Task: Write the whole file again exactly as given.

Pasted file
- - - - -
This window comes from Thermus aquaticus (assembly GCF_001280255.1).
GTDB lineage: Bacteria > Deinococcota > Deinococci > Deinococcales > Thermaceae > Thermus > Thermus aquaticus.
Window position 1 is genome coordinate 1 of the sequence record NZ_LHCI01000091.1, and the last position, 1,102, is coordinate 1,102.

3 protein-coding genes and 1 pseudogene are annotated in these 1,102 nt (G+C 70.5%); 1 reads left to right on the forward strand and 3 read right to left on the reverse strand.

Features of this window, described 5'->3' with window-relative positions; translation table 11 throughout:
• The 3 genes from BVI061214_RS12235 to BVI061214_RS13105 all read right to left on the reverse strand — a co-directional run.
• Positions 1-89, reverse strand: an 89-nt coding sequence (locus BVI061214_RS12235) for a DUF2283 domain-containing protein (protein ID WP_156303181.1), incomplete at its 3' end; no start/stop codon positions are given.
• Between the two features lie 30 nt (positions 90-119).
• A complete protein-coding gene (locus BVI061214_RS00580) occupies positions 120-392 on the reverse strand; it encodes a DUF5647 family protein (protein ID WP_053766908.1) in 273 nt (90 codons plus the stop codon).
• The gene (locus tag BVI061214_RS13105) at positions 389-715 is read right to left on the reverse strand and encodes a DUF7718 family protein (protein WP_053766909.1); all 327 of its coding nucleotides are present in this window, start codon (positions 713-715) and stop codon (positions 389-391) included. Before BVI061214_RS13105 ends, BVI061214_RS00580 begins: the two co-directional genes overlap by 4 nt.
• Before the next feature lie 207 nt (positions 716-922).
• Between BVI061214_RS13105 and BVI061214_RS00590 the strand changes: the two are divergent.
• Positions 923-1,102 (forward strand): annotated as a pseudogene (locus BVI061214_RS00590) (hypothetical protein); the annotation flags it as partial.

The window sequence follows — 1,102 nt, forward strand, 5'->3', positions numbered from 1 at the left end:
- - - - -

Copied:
This window comes from Thermus aquaticus (assembly GCF_001280255.1).
GTDB lineage: Bacteria > Deinococcota > Deinococci > Deinococcales > Thermaceae > Thermus > Thermus aquaticus.
Window position 1 is genome coordinate 1 of the sequence record NZ_LHCI01000091.1, and the last position, 1,102, is coordinate 1,102.

3 protein-coding genes and 1 pseudogene are annotated in these 1,102 nt (G+C 70.5%); 1 reads left to right on the forward strand and 3 read right to left on the reverse strand.

Features of this window, described 5'->3' with window-relative positions; translation table 11 throughout:
• The 3 genes from BVI061214_RS12235 to BVI061214_RS13105 all read right to left on the reverse strand — a co-directional run.
• Positions 1-89, reverse strand: an 89-nt coding sequence (locus BVI061214_RS12235) for a DUF2283 domain-containing protein (protein ID WP_156303181.1), incomplete at its 3' end; no start/stop codon positions are given.
• Between the two features lie 30 nt (positions 90-119).
• A complete protein-coding gene (locus BVI061214_RS00580) occupies positions 120-392 on the reverse strand; it encodes a DUF5647 family protein (protein ID WP_053766908.1) in 273 nt (90 codons plus the stop codon).
• The gene (locus tag BVI061214_RS13105) at positions 389-715 is read right to left on the reverse strand and encodes a DUF7718 family protein (protein WP_053766909.1); all 327 of its coding nucleotides are present in this window, start codon (positions 713-715) and stop codon (positions 389-391) included. Before BVI061214_RS13105 ends, BVI061214_RS00580 begins: the two co-directional genes overlap by 4 nt.
• Before the next feature lie 207 nt (positions 716-922).
• Between BVI061214_RS13105 and BVI061214_RS00590 the strand changes: the two are divergent.
• Positions 923-1,102 (forward strand): annotated as a pseudogene (locus BVI061214_RS00590) (hypothetical protein); the annotation flags it as partial.

The window sequence follows — 1,102 nt, forward strand, 5'->3', positions numbered from 1 at the left end: